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Seimone Augustus was absent from the first Lynx practice on Sunday at Lifetime Fitness at Target Center. Not a good sign.

Candice Wiggins, another veteran guard, was sitting on the base of one basketball stanchion. She was in uniform and shot free throws, but otherwise just watched. Oh-oh.

On a day that should have been filled with hope and excitement as first-year coach Cheryl Reeve ran the team through drills, there was startling Lynx news instead.

Both Augustus and Wiggins, two of the team's best players, probably will miss all three weeks of training camp and the early part of the season at least.

Augustus underwent surgery Saturday at an undisclosed metro-area hospital to remove increasingly painful fibroids from her abdomen. Fibroids are the most common benign tumors for females.

Lynx officials expect Augustus to be out longer than Wiggins, who will have arthroscopic surgery on her right knee Tuesday. A small tear of the meniscus, revealed in a magnetic resonance imaging scan Saturday, will be repaired. Wiggins, who had been playing overseas in Greece, is expected to miss four weeks.

Wiggins had a similar procedure in September 2008 after her rookie season with the Lynx.

Augustus' career scoring average of 21.2 points per game is the highest in WNBA history; Wiggins led the Lynx in total points (446) and assists (88) last season.

Augustus, coming off knee surgery last year for a torn ACL, took part in the recent U.S. national team training camp in Connecticut and was going through hard workouts the Lynx staff asked her to do.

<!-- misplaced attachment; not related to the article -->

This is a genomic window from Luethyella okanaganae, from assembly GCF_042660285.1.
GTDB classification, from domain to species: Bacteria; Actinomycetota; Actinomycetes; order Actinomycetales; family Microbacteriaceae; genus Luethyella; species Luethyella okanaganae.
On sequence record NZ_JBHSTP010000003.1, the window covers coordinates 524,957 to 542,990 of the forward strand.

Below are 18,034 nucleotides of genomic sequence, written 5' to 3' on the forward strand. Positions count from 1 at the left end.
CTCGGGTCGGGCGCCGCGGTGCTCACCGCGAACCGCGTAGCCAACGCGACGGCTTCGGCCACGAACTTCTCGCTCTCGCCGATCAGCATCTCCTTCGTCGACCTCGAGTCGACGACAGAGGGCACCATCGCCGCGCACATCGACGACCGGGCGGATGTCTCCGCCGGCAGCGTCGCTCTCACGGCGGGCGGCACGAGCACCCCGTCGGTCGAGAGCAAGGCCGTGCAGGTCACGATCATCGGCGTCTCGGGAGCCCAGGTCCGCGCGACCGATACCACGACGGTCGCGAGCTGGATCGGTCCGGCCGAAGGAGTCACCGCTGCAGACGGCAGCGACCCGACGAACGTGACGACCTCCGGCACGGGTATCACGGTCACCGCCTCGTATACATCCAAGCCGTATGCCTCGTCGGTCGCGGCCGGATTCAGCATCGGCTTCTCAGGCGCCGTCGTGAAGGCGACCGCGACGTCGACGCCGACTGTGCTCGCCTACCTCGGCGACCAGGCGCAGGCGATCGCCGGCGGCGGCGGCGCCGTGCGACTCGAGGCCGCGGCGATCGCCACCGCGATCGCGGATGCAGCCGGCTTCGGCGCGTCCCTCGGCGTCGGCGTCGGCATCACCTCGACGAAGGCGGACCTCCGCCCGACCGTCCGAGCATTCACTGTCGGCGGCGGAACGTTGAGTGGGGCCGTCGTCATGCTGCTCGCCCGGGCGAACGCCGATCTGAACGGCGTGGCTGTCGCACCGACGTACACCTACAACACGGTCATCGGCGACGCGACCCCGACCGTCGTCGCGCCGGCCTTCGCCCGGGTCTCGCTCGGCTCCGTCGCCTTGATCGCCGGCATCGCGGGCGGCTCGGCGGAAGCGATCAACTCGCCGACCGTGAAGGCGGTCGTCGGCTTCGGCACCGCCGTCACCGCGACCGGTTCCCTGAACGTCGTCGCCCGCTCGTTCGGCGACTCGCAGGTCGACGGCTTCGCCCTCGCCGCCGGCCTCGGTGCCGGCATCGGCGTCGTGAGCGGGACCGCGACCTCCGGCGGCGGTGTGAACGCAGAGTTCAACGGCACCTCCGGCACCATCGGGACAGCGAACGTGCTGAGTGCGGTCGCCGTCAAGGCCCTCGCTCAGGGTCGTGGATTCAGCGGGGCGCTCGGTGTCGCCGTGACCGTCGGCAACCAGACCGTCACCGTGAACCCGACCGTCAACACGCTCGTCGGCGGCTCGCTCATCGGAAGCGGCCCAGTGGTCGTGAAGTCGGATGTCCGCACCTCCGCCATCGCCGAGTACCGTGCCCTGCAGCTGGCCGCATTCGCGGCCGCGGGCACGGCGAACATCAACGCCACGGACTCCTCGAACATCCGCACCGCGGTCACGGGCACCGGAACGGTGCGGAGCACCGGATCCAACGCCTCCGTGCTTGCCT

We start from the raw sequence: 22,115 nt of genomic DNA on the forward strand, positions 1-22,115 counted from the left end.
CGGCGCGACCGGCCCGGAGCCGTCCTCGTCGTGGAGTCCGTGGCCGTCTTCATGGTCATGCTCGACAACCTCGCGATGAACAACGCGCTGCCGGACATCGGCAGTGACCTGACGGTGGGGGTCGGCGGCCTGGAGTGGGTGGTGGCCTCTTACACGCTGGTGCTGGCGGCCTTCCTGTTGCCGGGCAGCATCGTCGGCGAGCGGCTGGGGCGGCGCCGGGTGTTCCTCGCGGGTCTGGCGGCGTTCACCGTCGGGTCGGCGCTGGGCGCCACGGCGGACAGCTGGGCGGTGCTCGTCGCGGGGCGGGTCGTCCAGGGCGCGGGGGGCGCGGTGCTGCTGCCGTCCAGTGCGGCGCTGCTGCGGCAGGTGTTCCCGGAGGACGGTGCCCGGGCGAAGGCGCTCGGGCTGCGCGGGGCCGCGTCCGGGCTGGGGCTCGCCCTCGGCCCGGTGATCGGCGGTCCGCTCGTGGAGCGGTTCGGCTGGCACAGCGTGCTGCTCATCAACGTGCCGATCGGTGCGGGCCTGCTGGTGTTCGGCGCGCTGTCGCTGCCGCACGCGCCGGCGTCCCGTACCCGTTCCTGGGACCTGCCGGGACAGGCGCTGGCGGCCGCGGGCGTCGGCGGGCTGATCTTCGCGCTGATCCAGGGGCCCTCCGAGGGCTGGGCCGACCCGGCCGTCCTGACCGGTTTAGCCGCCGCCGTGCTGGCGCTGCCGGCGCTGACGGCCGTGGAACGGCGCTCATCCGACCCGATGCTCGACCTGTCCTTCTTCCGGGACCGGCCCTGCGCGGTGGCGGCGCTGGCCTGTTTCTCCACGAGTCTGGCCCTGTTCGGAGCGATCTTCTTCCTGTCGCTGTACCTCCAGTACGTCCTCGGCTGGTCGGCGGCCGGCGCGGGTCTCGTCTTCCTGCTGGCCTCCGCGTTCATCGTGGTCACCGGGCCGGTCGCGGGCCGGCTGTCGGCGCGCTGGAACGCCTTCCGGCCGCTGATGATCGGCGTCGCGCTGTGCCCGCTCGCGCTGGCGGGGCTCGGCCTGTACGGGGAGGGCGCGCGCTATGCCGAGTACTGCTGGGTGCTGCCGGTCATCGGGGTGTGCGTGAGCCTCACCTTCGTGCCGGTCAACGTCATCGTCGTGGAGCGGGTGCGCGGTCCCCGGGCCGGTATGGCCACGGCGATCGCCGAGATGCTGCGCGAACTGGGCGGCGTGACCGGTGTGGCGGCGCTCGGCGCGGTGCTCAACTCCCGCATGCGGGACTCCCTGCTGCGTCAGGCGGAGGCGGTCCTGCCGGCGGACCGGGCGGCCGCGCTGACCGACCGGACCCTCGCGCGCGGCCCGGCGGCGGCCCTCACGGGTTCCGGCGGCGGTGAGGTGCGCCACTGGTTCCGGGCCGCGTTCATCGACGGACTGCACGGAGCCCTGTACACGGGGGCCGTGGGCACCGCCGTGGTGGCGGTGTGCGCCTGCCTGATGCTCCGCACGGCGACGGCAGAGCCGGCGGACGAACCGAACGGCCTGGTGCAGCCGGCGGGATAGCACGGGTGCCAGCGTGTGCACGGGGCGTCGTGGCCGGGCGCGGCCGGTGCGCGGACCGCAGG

"She was playing well, but just began to have some pain, some symptoms," Reeve said.

The surgery was successful. "She is feeling very good [Sunday]," said Roger Griffith, executive vice president of the Lynx. "She will be in the hospital a few more days just making sure the healing has started and there are no infections and things like that."

Once Augustus is released from the hospital, the team will have a better idea when she will be able to play, Griffith said, but he expects her back sometime this season.

Griffith said Wiggins' surgery should be fairly routine. "She should be fine, she will just need a little time to let [the knee] heal," he said. "It is always a judgment call [with this injury]. Do you do something now? Do you do something later? She could have kept playing on it."

Lynx center Nicky Anosike played part of last season despite a torn meniscus.

But Wiggins and her doctors decided it was better to get the tear repaired rather than risk the knee becoming worse later, Griffith said.

Reeve also agreed with the decision. "[Candice] was hurting and playing a fair amount of minutes [overseas], and it just got to the point it just was too much," Reeve said. "It is in our best interest to have a healthy Candice, not a gimpy Candice trying to make it through the season."

The WNBA does not have an injured list, so the Lynx likely will open the season May 15 with nine healthy players. The league reduced rosters to 11 players last season.

"No question, you would rather have everybody 100 percent healthy, but that is not realistic," Reeve said. "I don't view [these] things as setback. They are actually opportunities for other people to step up. We've got to pick up for those players and not feel sorry for ourselves. All teams have hardships throughout the season."

Rookie Monica Wright, a 5-11 guard from Virginia, probably will get the chance to play more early. The Lynx took her with the second overall pick.

"She's climbed the depth charts pretty quickly," said Reeve, adding, "when you take two [key players] out, really everyone gets a little more time."

Which the Lynx hope will turn disappointment into progress.

"We have a flexible roster," said Reeve, who has maintained this rebuilt Lynx team can compete for the conference and league titles. "We can support some short-term injuries. We are not going to let a couple things at the beginning set us back."